7. I was exhausted – but aren’t we all? And besides I was still managing to walk for miles and go out for runs and entertain and….and…and…

I did not suffer from weight loss or general abdominal pain.

And for your delectation, here’s a pic of me just before I went into theatre on 9th December 2015.

IMG_2240

I did not look quite so chirpy after the op. Five weeks on I am recovering and hoping to start chemotherapy in the not too distant future.

My journey into Cancer Care starts with an Ed Byrne joke

Yesterday I stood on a threshold.

Stepping over it is the beginning of a journey. Not like the journey my family and I undertook five years ago when we relocated from North London to the northernmost town in England. Nevertheless I shall be joining a well-travelled path, trodden by mothers, sons, daughters, grandparents… and now me. It involves a word that is simultaneously revered and feared a bit like Voldemort in Harry Potter: Cancer.

It started with the comedian Ed Byrne’s visit to the Maltings Theatre in Berwick early in October. The Maltings is a venue our family has treasured since we moved to Berwick and, believe it or not, we did not even know it was here when we first moved! Great research, eh? The Maltings is a place I’ve imbibed (literally in the bar and restaurant as well as figuratively) original drama, art, musicals, comedy, pantos etc., and latterly performances streamed live from the National Theatre and Royal Shakespeare Company. It’s a place I love and that I suspect will come under increasing threat as the ripple effect of austerity bites and funding is whittled away.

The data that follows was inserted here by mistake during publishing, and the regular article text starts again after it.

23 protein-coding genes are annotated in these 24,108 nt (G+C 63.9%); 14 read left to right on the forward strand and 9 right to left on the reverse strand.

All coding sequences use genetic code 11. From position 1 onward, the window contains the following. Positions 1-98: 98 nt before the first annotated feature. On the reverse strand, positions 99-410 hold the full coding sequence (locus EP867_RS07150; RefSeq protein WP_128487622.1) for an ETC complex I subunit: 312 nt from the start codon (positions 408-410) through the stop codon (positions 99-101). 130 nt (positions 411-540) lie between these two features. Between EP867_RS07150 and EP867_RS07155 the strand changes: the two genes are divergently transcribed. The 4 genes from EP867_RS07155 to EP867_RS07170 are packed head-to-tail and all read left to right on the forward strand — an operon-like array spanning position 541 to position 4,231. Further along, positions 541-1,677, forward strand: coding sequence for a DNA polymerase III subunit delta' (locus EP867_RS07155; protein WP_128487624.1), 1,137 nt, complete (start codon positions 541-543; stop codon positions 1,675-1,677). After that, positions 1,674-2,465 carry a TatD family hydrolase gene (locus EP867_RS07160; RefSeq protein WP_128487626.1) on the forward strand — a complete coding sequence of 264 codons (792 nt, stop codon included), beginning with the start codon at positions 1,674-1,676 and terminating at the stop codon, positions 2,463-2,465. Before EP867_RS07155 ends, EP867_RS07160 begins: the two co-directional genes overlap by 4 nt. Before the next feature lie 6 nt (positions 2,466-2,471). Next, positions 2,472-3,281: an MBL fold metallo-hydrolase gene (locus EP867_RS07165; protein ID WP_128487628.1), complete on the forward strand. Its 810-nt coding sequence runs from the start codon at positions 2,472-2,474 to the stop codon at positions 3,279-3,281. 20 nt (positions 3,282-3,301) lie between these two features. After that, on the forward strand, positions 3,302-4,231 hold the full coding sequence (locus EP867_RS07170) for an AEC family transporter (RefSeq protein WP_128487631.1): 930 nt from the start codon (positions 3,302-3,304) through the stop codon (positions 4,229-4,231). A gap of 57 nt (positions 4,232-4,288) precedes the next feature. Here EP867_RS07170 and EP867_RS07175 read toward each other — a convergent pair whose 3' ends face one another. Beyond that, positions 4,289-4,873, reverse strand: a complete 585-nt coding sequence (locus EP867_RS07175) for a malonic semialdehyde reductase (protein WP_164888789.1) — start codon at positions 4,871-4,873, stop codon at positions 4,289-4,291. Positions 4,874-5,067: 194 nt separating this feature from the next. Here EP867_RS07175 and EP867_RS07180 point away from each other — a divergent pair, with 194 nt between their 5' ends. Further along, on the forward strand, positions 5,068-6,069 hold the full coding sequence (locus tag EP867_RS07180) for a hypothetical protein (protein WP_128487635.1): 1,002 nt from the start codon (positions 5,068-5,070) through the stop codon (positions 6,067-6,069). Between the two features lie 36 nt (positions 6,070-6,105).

Some may say that the arts should stand or fall on their own merits. Why should our taxes fund high-falutin’, weirdy beardy stuff – some of which we don’t even want to see? I say the arts give us a precious space to explore boundaries in ways that change and shape lives; and allow young and old to express themselves, explore who they want to be, and consider how they are going to engage in the world. At the Maltings, for example, a recent packed audience (which included many rows of school children) heard Zdenka Fantlova, one of the few remaining holocaust survivors, share her heartrending story. In the listening, we all became tear-stained witnesses to something that, for God’s sake, should never ever happen again. Back in today’s real world we see and hear vitriol randomly piled on ‘migrants’ and ‘refugees’, partly because they present a very challenging global phenomenon but also because they’re people ‘not like us’. Hopefully all of us will say: ‘No!’ to attitudes that are a cancer of our age.

The arts give us precious space to explore boundaries in ways that change and shape lives